several fibers. The ECR glass fibers used were uniform. Further, their diameter distribution was
quite narrow and they did not raise any objections.
Figure 13.
Microstructure image of sample A2 on its flat side surface, 200
×
. The ECR glass fibers in
section and slightly darker epoxy resin are visible. Dark chipping of fiber fragments and less often of
binder are few.
After appropriate reformatting of the 8-bit grey scale images and processing of these images
with an optical microscope, the areas with the glass fibers and epoxy resin binder were depicted and
distinguished more clearly, allowing for more accurate measurements. Image analysis was carried out
with a Clemex computer-based analyzer. The blue phase was made up of glass fibers against a dark
organic phase. The binary mask that was applied to the image, as shown in Figure 15, allowed for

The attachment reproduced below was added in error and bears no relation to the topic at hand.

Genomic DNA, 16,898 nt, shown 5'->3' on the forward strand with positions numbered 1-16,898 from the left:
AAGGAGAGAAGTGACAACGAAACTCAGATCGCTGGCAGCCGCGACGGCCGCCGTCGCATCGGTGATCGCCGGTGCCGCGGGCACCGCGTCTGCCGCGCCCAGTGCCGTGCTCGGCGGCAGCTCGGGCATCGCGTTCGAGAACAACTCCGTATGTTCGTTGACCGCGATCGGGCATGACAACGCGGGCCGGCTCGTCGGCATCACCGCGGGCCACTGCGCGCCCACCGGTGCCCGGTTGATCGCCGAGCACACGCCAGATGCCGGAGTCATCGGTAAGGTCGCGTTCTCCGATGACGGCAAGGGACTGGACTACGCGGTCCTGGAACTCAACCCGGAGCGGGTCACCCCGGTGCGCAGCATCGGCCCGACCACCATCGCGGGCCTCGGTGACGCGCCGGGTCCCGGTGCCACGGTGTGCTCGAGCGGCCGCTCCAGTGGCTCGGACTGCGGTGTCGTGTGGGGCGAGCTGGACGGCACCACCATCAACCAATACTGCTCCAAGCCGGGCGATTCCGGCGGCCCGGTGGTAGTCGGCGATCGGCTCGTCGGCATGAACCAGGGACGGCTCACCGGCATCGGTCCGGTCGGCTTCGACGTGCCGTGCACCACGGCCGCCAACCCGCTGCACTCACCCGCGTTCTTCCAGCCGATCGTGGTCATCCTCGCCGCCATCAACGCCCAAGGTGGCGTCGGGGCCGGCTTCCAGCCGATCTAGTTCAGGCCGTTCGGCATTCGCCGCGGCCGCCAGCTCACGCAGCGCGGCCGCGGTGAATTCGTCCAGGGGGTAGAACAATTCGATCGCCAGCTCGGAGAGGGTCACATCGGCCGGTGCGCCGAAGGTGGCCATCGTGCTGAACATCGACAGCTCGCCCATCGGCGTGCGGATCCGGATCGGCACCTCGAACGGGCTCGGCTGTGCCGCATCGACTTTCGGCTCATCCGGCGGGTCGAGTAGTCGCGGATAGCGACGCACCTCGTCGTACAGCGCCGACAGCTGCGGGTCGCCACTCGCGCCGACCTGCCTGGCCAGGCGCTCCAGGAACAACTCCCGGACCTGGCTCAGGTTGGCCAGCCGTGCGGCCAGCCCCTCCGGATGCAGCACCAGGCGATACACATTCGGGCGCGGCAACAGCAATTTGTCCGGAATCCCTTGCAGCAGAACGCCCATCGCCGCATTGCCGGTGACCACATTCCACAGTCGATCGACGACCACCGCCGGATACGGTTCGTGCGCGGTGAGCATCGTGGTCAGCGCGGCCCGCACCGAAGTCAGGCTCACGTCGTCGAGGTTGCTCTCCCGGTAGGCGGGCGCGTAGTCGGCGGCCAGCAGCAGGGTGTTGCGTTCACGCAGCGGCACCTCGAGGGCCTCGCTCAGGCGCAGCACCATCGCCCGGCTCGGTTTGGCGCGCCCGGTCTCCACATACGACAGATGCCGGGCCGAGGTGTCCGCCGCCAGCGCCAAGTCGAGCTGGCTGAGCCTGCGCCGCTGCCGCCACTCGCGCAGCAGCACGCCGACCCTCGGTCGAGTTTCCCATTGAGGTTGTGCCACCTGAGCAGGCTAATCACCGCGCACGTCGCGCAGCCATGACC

Energies 2020,13, 6724 9 of 13
the quantitative measurement of glass fibers and resin content in the material and facilitated the
determination of fiber diameters. Figure 16 shows the size distribution of glass fiber diameters obtained
by averaging three microscopic images (A, B and C, one from each sample group).
Energies 2020, 13, x FOR PEER REVIEW 9 of 14
Figure 13. Microstructure image of sample A2 on its flat side surface, 200×. The ECR glass fibers in
section and slightly darker epoxy resin are visible. Dark chipping of fiber fragments and less often of
binder are few.
Figure 14. Microstructure image of sample B2 on its flat side surface 100×. Few dark chipping of fiber
fragments and binder are visible.
On all tested micro-sections of samples A2, B2 and C3, glass fibers represented, on average,
67.0%. The differences for individual observation fields did not exceed 2.1%. The average value of
the glass fiber diameter was 14.9 mm. The whole distribution was between 11.0–18.5 mm. However,
over 90% of the fibers had a diameter in a narrow range, from 13.0 to 16.5 mm. The distribution was